Tori Shogi is Similar to Shogi, and…
- As with all variants in the Japanese shogi family, Tori Shogi is played with wooden or plastic elongated 5-sided pieces, traditionally marked with Kanji characters for each piece. The board is uncolored with spaces defined by vertical and horizontal lines. Four large dots indicate the promotion zones.
- The pieces lie horizontally on the board with the apex of each piece pointing in the direction the piece is moving. Shogi has 20 pieces per side on a 9×9 board. Tori Shogi has 16 pieces per side on a 7×7 board.
- In Tori Shogi, as in Shogi, after a piece is captured, it can be brought back into play by the player who made the capture, and the direction of the apex indicates which side this piece is now on.
and . . .
- With 32 pieces on a 7×7 board, the Tori Shogi playing field is confined. With captures and pieces brought back through drops, the confinement remains during the game and often plays a significant part in the outcome.
- In Tori Shogi a capture can be made on the first move by either side. This is a common opening sequence, quickly providing one or both sides with pieces to drop.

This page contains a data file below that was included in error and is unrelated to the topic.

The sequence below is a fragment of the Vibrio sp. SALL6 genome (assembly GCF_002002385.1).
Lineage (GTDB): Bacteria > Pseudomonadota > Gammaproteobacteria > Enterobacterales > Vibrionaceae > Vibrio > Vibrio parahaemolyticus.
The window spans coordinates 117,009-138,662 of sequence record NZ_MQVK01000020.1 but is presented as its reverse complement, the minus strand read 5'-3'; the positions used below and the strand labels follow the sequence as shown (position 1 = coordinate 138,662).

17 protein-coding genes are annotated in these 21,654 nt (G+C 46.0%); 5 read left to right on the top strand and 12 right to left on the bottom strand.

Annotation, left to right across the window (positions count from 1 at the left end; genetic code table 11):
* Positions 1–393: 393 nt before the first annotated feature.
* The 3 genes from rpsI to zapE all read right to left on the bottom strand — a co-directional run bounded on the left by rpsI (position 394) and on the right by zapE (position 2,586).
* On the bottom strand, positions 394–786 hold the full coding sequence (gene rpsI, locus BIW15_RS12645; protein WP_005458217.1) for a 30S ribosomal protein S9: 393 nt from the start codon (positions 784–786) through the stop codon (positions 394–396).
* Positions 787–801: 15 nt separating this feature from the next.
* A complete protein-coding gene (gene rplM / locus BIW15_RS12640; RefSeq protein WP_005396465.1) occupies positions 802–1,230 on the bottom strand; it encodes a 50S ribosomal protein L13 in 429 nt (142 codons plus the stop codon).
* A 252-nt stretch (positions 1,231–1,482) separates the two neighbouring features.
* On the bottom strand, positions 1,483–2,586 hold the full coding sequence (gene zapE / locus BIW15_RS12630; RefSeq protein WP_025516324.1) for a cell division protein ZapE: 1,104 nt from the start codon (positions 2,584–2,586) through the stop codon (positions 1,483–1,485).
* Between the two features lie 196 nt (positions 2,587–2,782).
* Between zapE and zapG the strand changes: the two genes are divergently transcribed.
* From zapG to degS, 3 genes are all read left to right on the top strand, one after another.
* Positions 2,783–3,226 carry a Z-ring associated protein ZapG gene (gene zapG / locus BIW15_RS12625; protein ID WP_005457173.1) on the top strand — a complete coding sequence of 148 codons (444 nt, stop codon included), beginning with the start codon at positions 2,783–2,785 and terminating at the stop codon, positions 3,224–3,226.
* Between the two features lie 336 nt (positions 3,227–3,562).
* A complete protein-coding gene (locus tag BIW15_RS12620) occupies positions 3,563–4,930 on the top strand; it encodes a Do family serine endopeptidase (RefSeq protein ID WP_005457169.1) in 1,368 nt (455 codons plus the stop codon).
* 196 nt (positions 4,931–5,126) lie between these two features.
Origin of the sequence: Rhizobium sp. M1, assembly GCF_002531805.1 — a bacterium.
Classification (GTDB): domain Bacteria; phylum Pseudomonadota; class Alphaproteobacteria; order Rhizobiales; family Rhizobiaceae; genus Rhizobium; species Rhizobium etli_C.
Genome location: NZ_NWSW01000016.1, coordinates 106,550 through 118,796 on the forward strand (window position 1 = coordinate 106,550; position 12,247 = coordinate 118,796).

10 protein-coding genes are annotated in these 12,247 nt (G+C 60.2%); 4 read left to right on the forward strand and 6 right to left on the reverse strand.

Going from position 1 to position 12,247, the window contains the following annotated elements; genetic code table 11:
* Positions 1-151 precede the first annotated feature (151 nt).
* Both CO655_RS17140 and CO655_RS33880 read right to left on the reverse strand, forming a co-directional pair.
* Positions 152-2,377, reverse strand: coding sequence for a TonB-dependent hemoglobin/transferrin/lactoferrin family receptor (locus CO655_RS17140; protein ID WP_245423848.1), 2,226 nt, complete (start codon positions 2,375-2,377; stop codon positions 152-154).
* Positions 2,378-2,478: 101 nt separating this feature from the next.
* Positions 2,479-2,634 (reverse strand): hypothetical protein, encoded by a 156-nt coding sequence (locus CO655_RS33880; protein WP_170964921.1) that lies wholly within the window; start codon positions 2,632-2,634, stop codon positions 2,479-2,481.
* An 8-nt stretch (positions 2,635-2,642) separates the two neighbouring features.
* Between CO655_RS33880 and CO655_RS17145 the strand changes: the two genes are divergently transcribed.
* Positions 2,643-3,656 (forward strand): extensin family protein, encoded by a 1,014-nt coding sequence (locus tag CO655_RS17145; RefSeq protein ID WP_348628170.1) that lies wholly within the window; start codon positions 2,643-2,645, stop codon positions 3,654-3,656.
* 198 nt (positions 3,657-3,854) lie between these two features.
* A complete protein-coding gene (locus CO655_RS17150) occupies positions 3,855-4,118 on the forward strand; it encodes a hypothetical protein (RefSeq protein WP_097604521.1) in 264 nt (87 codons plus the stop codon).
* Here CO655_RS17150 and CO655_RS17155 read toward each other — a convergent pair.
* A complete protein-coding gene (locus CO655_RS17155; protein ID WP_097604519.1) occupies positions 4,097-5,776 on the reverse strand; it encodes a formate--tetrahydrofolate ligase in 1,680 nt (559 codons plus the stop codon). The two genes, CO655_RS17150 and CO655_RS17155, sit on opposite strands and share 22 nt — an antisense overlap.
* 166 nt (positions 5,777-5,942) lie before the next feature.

- Volumes have been written on the opening sequences of both Chess and Shogi for players to study and memorize. Tori Shogi, on the other hand, requires on-the-spot thinking and planning. This immediate capture-or-be-captured scenario means that intricate openings and complex castle-building are rarely used in Tori Shogi.
- Tori Shogi pieces are named after birds, rather than weapons or military figures.
- There are radically different movements of the Tori Shogi pieces, even when compared to other shogi variants, including asymmetrical pieces that move differently depending on which side of the board they begin.
- Up to two Swallows (the Tori Shogi equivalent of Pawns) are allowed on each file, beginning at the initial setup.
For more information on the game, its history and strategies, and annotated historic games, please visit our website at ToriShogi.com, where you can purchase The Way of Tori Shogi.